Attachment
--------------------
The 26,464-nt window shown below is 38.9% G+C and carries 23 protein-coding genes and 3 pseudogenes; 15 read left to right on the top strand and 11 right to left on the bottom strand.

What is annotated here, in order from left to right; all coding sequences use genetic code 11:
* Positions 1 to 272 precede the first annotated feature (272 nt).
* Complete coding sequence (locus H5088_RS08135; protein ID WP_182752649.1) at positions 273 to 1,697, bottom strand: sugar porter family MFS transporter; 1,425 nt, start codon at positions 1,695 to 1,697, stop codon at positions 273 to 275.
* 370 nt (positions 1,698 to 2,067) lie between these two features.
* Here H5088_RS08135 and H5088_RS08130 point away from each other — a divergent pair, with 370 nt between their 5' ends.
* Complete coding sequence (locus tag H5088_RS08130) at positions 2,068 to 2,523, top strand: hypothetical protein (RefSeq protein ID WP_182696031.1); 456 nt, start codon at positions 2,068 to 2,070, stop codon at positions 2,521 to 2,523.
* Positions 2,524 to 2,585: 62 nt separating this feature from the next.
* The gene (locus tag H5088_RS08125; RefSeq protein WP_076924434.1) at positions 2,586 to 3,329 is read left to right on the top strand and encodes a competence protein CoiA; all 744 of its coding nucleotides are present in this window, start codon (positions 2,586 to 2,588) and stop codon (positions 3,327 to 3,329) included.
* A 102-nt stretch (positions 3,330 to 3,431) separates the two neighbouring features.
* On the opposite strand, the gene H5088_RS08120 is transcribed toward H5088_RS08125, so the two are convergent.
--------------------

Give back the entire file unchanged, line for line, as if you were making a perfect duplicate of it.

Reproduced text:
The 26,464-nt window shown below is 38.9% G+C and carries 23 protein-coding genes and 3 pseudogenes; 15 read left to right on the top strand and 11 right to left on the bottom strand.

What is annotated here, in order from left to right; all coding sequences use genetic code 11:
* Positions 1 to 272 precede the first annotated feature (272 nt).
* Complete coding sequence (locus H5088_RS08135; protein ID WP_182752649.1) at positions 273 to 1,697, bottom strand: sugar porter family MFS transporter; 1,425 nt, start codon at positions 1,695 to 1,697, stop codon at positions 273 to 275.
* 370 nt (positions 1,698 to 2,067) lie between these two features.
* Here H5088_RS08135 and H5088_RS08130 point away from each other — a divergent pair, with 370 nt between their 5' ends.
* Complete coding sequence (locus tag H5088_RS08130) at positions 2,068 to 2,523, top strand: hypothetical protein (RefSeq protein ID WP_182696031.1); 456 nt, start codon at positions 2,068 to 2,070, stop codon at positions 2,521 to 2,523.
* Positions 2,524 to 2,585: 62 nt separating this feature from the next.
* The gene (locus tag H5088_RS08125; RefSeq protein WP_076924434.1) at positions 2,586 to 3,329 is read left to right on the top strand and encodes a competence protein CoiA; all 744 of its coding nucleotides are present in this window, start codon (positions 2,586 to 2,588) and stop codon (positions 3,327 to 3,329) included.
* A 102-nt stretch (positions 3,330 to 3,431) separates the two neighbouring features.
* On the opposite strand, the gene H5088_RS08120 is transcribed toward H5088_RS08125, so the two are convergent.